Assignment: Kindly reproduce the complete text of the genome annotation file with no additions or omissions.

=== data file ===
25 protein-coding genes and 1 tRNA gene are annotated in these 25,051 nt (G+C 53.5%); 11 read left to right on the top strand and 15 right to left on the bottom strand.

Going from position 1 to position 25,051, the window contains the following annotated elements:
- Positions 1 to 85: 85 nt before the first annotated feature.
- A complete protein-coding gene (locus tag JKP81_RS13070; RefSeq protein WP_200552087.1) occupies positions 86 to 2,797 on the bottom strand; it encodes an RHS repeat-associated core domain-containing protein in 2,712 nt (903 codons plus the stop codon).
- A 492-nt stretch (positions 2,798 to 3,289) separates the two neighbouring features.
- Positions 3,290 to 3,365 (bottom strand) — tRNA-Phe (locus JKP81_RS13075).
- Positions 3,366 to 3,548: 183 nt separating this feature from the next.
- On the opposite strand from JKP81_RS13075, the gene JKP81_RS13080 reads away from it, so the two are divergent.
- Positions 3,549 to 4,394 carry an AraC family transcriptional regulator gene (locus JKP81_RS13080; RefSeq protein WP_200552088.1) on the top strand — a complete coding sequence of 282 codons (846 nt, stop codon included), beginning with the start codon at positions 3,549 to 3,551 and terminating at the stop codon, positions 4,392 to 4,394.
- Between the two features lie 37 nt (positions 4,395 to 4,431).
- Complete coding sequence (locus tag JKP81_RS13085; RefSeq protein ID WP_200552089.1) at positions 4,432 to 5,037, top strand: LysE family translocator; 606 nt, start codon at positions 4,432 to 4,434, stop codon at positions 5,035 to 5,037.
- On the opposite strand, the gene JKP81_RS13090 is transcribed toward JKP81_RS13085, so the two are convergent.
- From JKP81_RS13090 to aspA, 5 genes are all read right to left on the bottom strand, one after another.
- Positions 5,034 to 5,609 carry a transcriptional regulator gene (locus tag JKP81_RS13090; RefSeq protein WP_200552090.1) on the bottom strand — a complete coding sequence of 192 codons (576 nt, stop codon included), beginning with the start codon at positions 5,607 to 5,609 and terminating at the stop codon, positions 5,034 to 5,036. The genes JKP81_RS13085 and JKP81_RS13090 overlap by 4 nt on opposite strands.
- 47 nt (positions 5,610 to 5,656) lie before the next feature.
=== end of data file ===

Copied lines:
25 protein-coding genes and 1 tRNA gene are annotated in these 25,051 nt (G+C 53.5%); 11 read left to right on the top strand and 15 right to left on the bottom strand.

Going from position 1 to position 25,051, the window contains the following annotated elements:
- Positions 1 to 85: 85 nt before the first annotated feature.
- A complete protein-coding gene (locus tag JKP81_RS13070; RefSeq protein WP_200552087.1) occupies positions 86 to 2,797 on the bottom strand; it encodes an RHS repeat-associated core domain-containing protein in 2,712 nt (903 codons plus the stop codon).
- A 492-nt stretch (positions 2,798 to 3,289) separates the two neighbouring features.
- Positions 3,290 to 3,365 (bottom strand) — tRNA-Phe (locus JKP81_RS13075).
- Positions 3,366 to 3,548: 183 nt separating this feature from the next.
- On the opposite strand from JKP81_RS13075, the gene JKP81_RS13080 reads away from it, so the two are divergent.
- Positions 3,549 to 4,394 carry an AraC family transcriptional regulator gene (locus JKP81_RS13080; RefSeq protein WP_200552088.1) on the top strand — a complete coding sequence of 282 codons (846 nt, stop codon included), beginning with the start codon at positions 3,549 to 3,551 and terminating at the stop codon, positions 4,392 to 4,394.
- Between the two features lie 37 nt (positions 4,395 to 4,431).
- Complete coding sequence (locus tag JKP81_RS13085; RefSeq protein ID WP_200552089.1) at positions 4,432 to 5,037, top strand: LysE family translocator; 606 nt, start codon at positions 4,432 to 4,434, stop codon at positions 5,035 to 5,037.
- On the opposite strand, the gene JKP81_RS13090 is transcribed toward JKP81_RS13085, so the two are convergent.
- From JKP81_RS13090 to aspA, 5 genes are all read right to left on the bottom strand, one after another.
- Positions 5,034 to 5,609 carry a transcriptional regulator gene (locus tag JKP81_RS13090; RefSeq protein WP_200552090.1) on the bottom strand — a complete coding sequence of 192 codons (576 nt, stop codon included), beginning with the start codon at positions 5,607 to 5,609 and terminating at the stop codon, positions 5,034 to 5,036. The genes JKP81_RS13085 and JKP81_RS13090 overlap by 4 nt on opposite strands.
- 47 nt (positions 5,610 to 5,656) lie before the next feature.